Zhang Z, Trautmann K, Artelt M, Burnet M, Schluesener HJ: Bone morphogenetic protein-6 is expressed early by activated astrocytes in lesions of rat traumatic brain injury. Neuroscience. 2006, 138 (1): 7-
Rolls A, Shechter R, Schwartz M: The bright side of the glial scar in CNS repair. Nat Rev Neurosci. 2009, 10 (3): 7-
Dvorak HF, Weaver VM, Tlsty TD, Bergers G: Tumor microenvironment and progression. J Surg Oncol. 2011, 103 (6): 7-
Fonseca AC, Badie B: Microglia and Macrophages in Malignant Gliomas: Recent Discoveries and Implications for Promising Therapies. Clin Dev Immunol. 2013, 2013: 5-
Habberstad AH, Lind-Landström T, Sundstrøm S, Torp SH: Primary human glioblastomas - prognostic value of clinical and histopathological parameters. Clin Neuropathol. 2012, 31 (5): 8-
Yi L, Zhou C, Wang B, Chen T, Xu M, Xu L, Feng H: Implantation of GL261 neurospheres into C57/BL6 mice: a more reliable syngeneic graft model for research on glioma-initiating cells. Int J Oncol. 2013, 43 (2): 12-
Doblas S, He T, Saunders D, Hoyle J, Smith N, Pye Q, Lerner M, Jensen RL, Towner RA: In vivo characterization of several rodent glioma models by 1H MRS. NMR Biomed. 2012, 25 (4): 11-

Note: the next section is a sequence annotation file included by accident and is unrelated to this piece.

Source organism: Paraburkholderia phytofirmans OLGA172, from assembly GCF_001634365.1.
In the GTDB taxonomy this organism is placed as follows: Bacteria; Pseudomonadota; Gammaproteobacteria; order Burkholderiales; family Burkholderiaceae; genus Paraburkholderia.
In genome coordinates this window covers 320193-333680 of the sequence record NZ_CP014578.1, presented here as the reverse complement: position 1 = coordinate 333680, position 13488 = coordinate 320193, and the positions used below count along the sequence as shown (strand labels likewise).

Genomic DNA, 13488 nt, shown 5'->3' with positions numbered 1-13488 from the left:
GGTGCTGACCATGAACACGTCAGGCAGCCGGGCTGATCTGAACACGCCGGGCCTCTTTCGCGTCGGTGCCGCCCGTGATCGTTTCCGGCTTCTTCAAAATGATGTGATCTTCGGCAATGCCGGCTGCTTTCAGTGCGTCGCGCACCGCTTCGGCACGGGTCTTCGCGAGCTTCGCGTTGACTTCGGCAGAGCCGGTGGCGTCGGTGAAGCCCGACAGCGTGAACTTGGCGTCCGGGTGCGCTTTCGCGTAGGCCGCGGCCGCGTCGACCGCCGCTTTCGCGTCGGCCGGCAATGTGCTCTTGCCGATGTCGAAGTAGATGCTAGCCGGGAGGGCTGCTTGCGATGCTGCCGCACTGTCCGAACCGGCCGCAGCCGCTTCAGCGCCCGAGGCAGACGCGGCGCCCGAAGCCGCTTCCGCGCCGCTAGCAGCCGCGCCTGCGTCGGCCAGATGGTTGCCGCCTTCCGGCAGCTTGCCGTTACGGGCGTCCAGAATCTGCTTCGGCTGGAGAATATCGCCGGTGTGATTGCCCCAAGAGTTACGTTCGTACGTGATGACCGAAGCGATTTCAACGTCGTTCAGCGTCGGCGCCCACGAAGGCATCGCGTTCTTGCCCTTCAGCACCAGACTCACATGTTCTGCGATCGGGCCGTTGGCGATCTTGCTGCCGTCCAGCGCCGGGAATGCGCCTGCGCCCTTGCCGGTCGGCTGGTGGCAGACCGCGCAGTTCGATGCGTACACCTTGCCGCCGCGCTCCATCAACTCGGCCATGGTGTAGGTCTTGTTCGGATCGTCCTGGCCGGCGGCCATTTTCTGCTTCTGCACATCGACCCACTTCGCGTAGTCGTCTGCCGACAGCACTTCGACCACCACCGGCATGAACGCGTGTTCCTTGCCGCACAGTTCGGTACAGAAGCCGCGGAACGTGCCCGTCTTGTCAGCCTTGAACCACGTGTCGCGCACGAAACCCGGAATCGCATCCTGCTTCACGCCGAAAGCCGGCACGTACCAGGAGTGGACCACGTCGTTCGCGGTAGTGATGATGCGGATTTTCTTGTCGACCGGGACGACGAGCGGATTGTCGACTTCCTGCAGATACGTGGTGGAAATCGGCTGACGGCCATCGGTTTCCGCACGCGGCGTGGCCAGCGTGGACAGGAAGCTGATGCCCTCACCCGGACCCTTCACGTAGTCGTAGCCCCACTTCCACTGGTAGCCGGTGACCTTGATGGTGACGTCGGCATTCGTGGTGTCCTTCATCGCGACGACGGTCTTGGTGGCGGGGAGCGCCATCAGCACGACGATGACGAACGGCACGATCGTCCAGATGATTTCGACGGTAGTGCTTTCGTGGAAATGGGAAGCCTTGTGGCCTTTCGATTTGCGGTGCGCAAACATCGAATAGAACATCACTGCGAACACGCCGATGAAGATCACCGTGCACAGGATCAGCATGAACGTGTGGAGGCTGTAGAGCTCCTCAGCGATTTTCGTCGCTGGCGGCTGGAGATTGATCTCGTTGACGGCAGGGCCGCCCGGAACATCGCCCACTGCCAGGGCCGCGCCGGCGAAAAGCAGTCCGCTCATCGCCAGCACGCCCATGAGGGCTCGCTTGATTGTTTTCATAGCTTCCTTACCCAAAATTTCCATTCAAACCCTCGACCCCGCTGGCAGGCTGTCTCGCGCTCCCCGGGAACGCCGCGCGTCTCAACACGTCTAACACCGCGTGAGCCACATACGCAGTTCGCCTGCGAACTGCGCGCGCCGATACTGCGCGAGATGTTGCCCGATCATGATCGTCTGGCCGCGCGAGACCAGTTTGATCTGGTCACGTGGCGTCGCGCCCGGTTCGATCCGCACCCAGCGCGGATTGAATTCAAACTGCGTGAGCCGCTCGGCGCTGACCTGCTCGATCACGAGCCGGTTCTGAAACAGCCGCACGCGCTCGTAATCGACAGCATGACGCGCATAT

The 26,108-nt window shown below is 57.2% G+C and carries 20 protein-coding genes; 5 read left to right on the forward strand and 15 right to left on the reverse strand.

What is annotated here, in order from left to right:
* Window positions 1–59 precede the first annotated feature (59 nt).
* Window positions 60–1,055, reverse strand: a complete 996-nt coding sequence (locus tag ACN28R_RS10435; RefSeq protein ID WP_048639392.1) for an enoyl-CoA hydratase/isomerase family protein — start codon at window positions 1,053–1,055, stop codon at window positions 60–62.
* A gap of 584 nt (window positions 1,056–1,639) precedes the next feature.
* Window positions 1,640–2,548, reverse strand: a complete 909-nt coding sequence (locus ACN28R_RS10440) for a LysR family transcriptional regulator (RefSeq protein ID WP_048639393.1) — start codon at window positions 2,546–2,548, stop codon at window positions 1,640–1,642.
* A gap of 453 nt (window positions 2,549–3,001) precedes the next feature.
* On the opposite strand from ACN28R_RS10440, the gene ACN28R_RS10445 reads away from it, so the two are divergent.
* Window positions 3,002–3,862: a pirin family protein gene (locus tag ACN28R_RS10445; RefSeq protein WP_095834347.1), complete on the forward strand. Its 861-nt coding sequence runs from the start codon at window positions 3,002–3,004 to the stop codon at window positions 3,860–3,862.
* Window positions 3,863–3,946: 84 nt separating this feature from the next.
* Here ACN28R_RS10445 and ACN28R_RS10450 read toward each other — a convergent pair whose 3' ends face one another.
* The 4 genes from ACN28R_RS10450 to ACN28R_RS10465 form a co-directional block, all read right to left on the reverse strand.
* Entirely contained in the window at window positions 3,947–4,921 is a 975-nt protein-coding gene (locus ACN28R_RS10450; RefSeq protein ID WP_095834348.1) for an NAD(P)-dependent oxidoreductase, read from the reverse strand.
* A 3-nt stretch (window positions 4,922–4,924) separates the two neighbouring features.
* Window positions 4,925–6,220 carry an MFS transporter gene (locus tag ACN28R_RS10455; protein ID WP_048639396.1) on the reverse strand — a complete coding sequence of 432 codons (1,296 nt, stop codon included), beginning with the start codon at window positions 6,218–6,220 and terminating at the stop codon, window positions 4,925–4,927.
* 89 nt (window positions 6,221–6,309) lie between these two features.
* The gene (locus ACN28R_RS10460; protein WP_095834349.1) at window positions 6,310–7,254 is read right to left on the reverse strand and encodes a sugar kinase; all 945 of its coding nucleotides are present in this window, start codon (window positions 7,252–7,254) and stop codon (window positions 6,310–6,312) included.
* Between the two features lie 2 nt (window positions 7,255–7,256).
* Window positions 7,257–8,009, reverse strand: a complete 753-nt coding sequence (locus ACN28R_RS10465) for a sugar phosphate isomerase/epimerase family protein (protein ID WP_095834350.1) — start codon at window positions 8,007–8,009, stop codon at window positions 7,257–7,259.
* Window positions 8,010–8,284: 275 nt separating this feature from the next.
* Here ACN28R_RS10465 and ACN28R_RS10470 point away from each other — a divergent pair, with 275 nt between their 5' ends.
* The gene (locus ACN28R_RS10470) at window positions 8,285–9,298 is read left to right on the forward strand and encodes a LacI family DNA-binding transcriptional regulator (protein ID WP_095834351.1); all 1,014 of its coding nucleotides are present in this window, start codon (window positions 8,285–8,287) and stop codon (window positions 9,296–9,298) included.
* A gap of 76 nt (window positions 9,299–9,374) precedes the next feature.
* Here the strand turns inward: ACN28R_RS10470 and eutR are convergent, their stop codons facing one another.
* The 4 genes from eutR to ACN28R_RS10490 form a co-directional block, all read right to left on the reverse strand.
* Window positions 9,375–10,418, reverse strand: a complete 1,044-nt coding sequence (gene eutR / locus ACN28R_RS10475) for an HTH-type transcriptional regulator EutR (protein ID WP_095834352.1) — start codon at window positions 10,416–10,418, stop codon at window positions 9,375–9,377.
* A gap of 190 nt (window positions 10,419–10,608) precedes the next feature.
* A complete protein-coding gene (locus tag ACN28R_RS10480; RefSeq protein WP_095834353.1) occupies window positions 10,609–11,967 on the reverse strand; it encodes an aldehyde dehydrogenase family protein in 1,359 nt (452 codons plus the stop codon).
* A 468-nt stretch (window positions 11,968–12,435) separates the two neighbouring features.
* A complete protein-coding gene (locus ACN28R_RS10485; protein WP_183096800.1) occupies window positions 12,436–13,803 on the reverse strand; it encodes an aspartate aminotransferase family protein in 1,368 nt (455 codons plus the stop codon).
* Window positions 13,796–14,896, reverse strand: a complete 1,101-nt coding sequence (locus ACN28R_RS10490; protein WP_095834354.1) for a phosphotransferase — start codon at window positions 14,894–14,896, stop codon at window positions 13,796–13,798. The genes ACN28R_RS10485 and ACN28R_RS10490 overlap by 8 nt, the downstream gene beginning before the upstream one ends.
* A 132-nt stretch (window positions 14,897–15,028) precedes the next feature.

Lee J, Kotliarova S, Kotliarov Y, Li A, Su Q, Donin NM, Pastorino S, Purow BW, Christopher N, Zhang W, Park JK, Fine HA: Tumor stem cells derived from glioblastomas cultured in bFGF and EGF more closely mirror the phenotype and genotype of primary tumors than do serum-cultured cell lines. Cancer Cell. 2006, 9 (5): 13-
Pyonteck SM, Akkari L, Schuhmacher AJ, Bowman RL, Sevenich L, Quail DF, Olson OC, Quick ML, Huse JT, Teijeiro V, Setty M, Leslie CS, Oei Y, Pedraza A, Zhang J, Brennan CW, Sutton JC, Holland EC, Daniel D, Joyce JA: CSF-1R inhibition alters macrophage polarization and blocks glioma progression. Nat Med. 2013, 19 (10): 9-